Daedalic Entertainment’s Deponia is a great adventure game whose ending clearly indicated a sequel. I was hoping that it would sell well enough to get one, but I wasn’t expecting for it to be announced and released three months later. Chaos on Deponia picks up right where the first left off, with Rufus watching the girl of his dreams leave so he can save everyone he cares about. For such a lighthearted game, it was a pretty intense and sad ending. Not only are we getting a sequel, but Deponia is going to be a trilogy, with Chaos as its ‘dark middle chapter.’
Those are my words, not Daedalic’s. Deponia reminds me of Monkey Island on many levels, and even though both series do get serious at times, they never get to a really dark place. If anything, since the Deponia series is about trying to make sure the planet doesn’t explode, they put in so much humor to help balance out the intensity of the plot. I wasn’t entirely sure where Chaos would go with the way things were left, but everywhere it did go, I was completely on board.
Chaos on Deponia (PC)
Developer: Daedalic Entertainment
Publisher: Daedalic Entertainment
Released: November 6, 2012
Chaos on Deponia does a much better job at handling the environments you have to journey through. There is now a guide map so that Rufus can fast travel around the floating black market. It’s not really necessary and I didn’t use it a whole lot, but those times when I was unsure of what to do next, the ability to instantly move to the other side of town made figuring it out so much easier. I was never confused about how to get where I wanted to.
There’s always a certain point in every adventure game where you just get stuck. You either have no idea what to do next or the puzzle in front of you makes absolutely zero sense in any form of logic you understand. If that game was made in the past 10 years and decided not ignore everything we’ve learned, when you do figure it out or look it up, you’re kicking yourself about how easy it was. I only was stuck twice in Chaos on Deponia and both times I managed to logic, not brute force, my way out of it.
I was impressed with the majority of the puzzles. I felt like I actually had to think, but never outside of traditional logic. The only gameplay I found lacking was the weird combat minigame you play a grand total of one time to pass a section. There were moments where I felt my inputs weren’t being recognized and the training was completely useless. Thankfully I managed to get past it, and if I couldn’t there are options to the minigame-like puzzles.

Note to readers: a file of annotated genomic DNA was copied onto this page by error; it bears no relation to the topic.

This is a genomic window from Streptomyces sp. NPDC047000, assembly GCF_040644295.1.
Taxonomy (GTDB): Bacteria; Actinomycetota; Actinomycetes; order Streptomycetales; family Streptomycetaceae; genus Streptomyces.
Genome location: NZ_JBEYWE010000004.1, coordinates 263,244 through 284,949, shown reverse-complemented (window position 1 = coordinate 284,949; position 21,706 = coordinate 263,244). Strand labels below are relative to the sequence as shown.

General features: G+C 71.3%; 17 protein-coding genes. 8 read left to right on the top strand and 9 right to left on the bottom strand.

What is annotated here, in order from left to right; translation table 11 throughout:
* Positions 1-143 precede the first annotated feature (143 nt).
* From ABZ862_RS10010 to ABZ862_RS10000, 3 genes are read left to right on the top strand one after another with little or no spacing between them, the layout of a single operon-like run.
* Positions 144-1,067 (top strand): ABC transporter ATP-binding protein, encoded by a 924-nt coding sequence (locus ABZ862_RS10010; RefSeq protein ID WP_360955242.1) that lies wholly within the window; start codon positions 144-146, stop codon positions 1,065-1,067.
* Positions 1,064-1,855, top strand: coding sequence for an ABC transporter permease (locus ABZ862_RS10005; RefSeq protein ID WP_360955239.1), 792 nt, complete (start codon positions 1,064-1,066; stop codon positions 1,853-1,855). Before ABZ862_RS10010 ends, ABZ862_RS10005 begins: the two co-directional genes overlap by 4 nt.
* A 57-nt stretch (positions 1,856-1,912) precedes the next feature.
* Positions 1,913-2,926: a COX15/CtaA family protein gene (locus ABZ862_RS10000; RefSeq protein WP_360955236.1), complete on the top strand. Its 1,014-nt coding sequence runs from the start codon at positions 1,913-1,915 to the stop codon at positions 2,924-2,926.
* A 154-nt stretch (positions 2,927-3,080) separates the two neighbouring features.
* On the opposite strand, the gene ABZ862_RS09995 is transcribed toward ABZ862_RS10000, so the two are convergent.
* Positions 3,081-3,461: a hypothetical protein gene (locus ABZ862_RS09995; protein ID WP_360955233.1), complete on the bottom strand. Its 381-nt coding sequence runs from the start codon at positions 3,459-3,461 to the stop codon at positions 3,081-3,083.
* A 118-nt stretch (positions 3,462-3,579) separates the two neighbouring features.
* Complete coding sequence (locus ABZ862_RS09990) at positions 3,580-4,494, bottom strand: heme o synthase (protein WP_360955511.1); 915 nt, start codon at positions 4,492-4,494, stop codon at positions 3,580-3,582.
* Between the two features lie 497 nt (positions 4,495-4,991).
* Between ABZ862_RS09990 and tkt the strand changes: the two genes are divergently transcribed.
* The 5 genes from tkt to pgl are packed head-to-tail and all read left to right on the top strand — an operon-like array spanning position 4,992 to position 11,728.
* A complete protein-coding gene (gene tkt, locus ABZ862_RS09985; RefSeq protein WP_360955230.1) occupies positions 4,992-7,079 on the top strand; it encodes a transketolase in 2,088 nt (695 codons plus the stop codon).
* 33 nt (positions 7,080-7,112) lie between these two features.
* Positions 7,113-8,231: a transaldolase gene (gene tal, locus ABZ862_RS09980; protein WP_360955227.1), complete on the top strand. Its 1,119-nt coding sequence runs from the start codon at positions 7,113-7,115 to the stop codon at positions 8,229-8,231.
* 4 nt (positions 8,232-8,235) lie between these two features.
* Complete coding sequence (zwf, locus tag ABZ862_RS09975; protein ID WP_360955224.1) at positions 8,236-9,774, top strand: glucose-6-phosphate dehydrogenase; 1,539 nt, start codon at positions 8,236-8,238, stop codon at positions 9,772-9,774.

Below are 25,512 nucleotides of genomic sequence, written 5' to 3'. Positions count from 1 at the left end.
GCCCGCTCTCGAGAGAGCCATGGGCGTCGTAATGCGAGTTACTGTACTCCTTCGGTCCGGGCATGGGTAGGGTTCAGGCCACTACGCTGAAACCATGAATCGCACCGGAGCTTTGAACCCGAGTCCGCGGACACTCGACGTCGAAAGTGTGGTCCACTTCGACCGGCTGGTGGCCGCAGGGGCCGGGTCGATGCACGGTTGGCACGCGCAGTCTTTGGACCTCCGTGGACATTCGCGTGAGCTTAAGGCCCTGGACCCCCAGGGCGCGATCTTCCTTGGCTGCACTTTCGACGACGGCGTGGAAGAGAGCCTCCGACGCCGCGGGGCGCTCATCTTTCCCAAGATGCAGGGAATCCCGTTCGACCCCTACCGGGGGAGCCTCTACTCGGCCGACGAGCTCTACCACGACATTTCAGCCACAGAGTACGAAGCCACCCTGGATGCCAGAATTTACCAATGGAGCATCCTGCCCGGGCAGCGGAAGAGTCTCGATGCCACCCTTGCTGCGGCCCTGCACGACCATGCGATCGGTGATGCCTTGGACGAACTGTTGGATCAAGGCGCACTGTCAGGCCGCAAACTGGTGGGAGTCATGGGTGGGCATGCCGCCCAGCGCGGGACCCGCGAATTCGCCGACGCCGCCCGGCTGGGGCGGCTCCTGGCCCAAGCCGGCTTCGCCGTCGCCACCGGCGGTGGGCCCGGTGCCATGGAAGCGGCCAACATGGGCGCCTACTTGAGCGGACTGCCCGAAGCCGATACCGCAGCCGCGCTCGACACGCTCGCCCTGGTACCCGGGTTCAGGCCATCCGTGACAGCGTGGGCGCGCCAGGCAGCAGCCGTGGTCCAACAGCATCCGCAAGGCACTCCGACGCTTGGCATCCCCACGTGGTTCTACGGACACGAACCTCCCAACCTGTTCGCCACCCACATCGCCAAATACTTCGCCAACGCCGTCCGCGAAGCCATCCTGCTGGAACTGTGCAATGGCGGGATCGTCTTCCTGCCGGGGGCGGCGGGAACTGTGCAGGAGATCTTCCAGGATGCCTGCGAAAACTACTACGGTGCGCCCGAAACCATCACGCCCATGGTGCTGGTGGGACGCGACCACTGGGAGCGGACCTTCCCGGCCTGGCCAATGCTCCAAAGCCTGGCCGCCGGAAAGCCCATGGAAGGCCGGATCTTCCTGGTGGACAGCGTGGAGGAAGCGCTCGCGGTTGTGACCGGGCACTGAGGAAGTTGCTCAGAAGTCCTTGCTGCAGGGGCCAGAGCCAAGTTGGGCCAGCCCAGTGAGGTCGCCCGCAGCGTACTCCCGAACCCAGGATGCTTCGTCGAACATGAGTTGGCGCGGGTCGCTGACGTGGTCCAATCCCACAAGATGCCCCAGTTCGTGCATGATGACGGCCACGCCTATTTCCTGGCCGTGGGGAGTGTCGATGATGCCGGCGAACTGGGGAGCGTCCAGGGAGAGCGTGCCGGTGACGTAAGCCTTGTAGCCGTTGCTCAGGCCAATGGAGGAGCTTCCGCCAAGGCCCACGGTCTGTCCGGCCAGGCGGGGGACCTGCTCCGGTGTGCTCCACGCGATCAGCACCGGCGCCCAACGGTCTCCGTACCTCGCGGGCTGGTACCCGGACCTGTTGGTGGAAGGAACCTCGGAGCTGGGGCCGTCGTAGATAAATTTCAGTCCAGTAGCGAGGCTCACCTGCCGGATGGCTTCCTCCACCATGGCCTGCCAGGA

Deponia made me chuckle at times and I’m not sure what the team did, but they clearly stepped up their game. Chaos on Deponia is much funnier and I loved laughing along with Rufus. He did grow after the events of the first game, but this is still the deluded, self-obsessed Rufus. Just as I found in the first game, half of the excitement of the plot is watching him grow out of his incredibly childish mindset. Rufus reminds me of so many people I know, minus the explosively destructive nature, and I wanted to watch him grow from the increasing mountain of mistakes.
Not all is rosy in Chaos in Deponia. Daedalic stated that they wanted to fix the issues that people had with Deponia and, for the most part, they did. The animation is a bit better and there’s much more of it. Things move along at a faster pace and you’re not shoved down a linear path. The same hang ups and general slowdown that would happen hasn’t gone away and actually seems to have gotten worse. At times I would find myself watching almost slideshows instead of the animated transitions. It was never detrimental, except during the fighting minigame, and even then I still enjoyed my time romping around with Rufus.
I need this soundtrack. Deponia had great music and Chaos only moves the bar higher. When you’re wandering around beautifully drawn environments for hours on end, you need music that won’t be obnoxious. When you find tracks that you want to listen to while you wander around, you’ve hit gold. If Daedalic doesn’t already, they need to put this out in a place where I can easily buy it. I would buy it in a heartbeat. This is the kind of soundtrack you dive into the install files for and hope you can just grab and not have to convert from FLAC or OGG.
When Deponia came out in August, I was in a bit of an adventure game marathon. I go through them every once in awhile and I was playing every point and click adventure game I could get my hands on. After five or six, I burned out. As happy as I was to see another Deponia, I wasn’t sure if I really wanted to play Chaos on Deponia right now. It managed to convince me otherwise. This, and the sequel that will hopefully be turned around at a good pace like this, make that long wait until Double Fine Adventure all the more bearable.